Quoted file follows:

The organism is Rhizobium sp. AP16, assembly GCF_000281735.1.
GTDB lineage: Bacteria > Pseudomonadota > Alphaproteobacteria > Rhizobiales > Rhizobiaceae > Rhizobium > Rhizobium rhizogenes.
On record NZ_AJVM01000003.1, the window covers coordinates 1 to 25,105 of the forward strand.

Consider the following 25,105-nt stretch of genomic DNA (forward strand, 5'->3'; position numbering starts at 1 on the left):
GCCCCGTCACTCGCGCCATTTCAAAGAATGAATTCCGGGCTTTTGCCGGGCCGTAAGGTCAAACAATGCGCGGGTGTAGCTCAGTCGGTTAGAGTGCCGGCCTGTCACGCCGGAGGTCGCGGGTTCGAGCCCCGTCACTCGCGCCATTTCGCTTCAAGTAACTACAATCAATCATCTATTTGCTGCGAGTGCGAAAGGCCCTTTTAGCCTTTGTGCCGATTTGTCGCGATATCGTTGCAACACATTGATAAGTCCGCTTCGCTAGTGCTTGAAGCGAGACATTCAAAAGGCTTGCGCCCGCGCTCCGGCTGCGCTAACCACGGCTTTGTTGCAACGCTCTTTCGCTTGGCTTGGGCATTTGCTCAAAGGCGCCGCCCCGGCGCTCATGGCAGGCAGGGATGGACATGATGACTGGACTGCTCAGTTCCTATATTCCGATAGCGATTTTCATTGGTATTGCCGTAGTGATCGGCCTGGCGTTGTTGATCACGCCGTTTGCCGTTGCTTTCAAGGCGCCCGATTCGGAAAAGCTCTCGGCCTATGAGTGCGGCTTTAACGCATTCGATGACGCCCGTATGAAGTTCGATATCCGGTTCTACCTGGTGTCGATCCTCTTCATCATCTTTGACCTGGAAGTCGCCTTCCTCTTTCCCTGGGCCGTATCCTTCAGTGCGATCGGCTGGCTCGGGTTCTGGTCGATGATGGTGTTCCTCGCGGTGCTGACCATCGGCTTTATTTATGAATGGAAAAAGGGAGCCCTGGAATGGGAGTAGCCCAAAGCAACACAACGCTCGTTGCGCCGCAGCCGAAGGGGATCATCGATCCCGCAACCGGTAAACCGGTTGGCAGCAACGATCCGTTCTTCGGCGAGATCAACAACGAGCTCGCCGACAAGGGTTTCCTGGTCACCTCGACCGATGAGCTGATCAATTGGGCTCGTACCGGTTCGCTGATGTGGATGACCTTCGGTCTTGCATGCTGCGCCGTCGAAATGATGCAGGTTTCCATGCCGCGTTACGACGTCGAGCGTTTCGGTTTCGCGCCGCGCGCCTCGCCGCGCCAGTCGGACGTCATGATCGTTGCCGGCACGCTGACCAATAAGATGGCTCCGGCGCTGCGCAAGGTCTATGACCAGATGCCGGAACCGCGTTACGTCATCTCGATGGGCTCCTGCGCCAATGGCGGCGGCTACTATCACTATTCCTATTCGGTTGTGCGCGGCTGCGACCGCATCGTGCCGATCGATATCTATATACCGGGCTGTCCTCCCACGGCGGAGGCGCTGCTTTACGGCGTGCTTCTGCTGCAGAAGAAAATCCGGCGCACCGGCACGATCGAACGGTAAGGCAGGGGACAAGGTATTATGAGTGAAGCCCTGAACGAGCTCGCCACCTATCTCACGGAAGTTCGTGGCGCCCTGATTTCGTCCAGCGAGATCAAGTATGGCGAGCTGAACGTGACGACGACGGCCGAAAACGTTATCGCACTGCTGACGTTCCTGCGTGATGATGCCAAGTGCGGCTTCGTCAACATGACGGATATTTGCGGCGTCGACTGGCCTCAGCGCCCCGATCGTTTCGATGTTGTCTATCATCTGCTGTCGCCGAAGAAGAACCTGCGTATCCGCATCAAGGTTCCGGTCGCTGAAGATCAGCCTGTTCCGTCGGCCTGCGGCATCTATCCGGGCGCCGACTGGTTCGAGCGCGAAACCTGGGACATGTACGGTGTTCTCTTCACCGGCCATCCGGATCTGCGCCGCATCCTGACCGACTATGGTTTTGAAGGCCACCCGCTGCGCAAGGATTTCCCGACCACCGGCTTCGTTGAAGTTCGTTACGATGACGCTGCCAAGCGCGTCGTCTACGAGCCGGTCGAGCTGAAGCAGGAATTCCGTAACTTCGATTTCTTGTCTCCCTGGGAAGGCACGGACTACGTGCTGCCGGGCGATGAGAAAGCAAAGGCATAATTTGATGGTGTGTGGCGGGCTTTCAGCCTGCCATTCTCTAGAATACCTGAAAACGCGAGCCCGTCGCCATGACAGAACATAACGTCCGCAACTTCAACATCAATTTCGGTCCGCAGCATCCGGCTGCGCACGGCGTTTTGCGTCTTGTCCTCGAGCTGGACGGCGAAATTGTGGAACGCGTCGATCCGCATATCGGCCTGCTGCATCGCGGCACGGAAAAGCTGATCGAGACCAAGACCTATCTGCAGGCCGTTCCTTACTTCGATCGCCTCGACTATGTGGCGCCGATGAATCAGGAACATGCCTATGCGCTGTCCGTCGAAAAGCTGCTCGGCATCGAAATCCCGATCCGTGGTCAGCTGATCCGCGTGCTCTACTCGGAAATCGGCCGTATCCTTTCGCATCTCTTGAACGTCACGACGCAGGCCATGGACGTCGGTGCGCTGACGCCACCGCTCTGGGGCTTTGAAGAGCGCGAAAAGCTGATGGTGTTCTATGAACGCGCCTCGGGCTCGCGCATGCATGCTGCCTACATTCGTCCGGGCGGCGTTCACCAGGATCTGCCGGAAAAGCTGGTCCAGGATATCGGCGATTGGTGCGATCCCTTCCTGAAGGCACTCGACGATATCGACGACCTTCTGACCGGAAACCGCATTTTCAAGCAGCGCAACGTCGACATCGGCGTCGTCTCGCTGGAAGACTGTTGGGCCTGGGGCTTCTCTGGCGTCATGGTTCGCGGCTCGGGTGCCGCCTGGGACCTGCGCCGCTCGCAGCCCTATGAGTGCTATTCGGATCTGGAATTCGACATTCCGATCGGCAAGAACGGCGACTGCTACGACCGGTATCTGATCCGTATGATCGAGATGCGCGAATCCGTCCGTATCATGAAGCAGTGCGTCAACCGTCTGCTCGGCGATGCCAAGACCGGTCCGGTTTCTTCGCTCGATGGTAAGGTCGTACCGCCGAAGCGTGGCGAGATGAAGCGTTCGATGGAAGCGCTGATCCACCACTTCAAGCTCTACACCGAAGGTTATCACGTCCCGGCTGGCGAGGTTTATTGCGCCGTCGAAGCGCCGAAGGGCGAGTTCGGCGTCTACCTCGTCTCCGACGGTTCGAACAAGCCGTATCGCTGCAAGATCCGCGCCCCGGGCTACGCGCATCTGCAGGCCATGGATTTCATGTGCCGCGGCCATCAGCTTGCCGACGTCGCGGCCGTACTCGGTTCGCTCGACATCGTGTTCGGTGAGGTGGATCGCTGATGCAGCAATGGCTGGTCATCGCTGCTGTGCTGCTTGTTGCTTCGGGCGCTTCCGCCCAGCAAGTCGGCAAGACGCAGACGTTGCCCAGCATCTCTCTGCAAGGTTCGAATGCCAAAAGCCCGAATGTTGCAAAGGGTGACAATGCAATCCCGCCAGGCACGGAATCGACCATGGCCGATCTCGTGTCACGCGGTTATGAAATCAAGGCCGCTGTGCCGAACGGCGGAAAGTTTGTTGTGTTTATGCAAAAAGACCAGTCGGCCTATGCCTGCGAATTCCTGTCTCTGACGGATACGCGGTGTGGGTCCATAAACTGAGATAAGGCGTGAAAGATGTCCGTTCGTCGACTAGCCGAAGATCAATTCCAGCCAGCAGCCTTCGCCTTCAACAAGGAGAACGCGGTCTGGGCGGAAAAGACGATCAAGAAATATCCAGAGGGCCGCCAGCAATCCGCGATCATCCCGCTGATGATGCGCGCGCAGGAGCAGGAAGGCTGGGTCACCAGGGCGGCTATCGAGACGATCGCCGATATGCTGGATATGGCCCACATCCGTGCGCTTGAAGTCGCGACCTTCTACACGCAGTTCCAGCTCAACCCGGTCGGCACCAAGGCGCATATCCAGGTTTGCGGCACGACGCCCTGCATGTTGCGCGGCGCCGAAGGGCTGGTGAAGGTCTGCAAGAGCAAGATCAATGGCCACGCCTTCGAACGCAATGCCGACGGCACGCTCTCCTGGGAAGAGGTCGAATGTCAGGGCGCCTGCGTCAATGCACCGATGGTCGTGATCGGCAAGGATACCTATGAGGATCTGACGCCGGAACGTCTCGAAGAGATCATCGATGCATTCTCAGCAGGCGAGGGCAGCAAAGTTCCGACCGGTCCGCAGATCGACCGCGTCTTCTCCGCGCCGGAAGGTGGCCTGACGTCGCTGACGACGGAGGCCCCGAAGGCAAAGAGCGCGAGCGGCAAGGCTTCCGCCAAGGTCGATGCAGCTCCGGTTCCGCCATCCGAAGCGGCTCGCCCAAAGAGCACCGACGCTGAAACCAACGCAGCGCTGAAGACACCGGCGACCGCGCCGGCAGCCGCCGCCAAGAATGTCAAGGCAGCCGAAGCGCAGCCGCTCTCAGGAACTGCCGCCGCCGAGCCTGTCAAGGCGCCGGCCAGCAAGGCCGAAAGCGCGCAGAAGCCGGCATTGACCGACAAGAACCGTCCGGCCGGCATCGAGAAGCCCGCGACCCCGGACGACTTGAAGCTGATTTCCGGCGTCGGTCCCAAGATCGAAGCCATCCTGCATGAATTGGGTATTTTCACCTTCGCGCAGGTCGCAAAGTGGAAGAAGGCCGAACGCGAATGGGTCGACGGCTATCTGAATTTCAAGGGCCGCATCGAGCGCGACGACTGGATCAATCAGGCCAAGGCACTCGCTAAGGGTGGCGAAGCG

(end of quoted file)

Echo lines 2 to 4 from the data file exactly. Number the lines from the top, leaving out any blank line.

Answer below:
GTDB lineage: Bacteria > Pseudomonadota > Alphaproteobacteria > Rhizobiales > Rhizobiaceae > Rhizobium > Rhizobium rhizogenes.
On record NZ_AJVM01000003.1, the window covers coordinates 1 to 25,105 of the forward strand.

Consider the following 25,105-nt stretch of genomic DNA (forward strand, 5'->3'; position numbering starts at 1 on the left):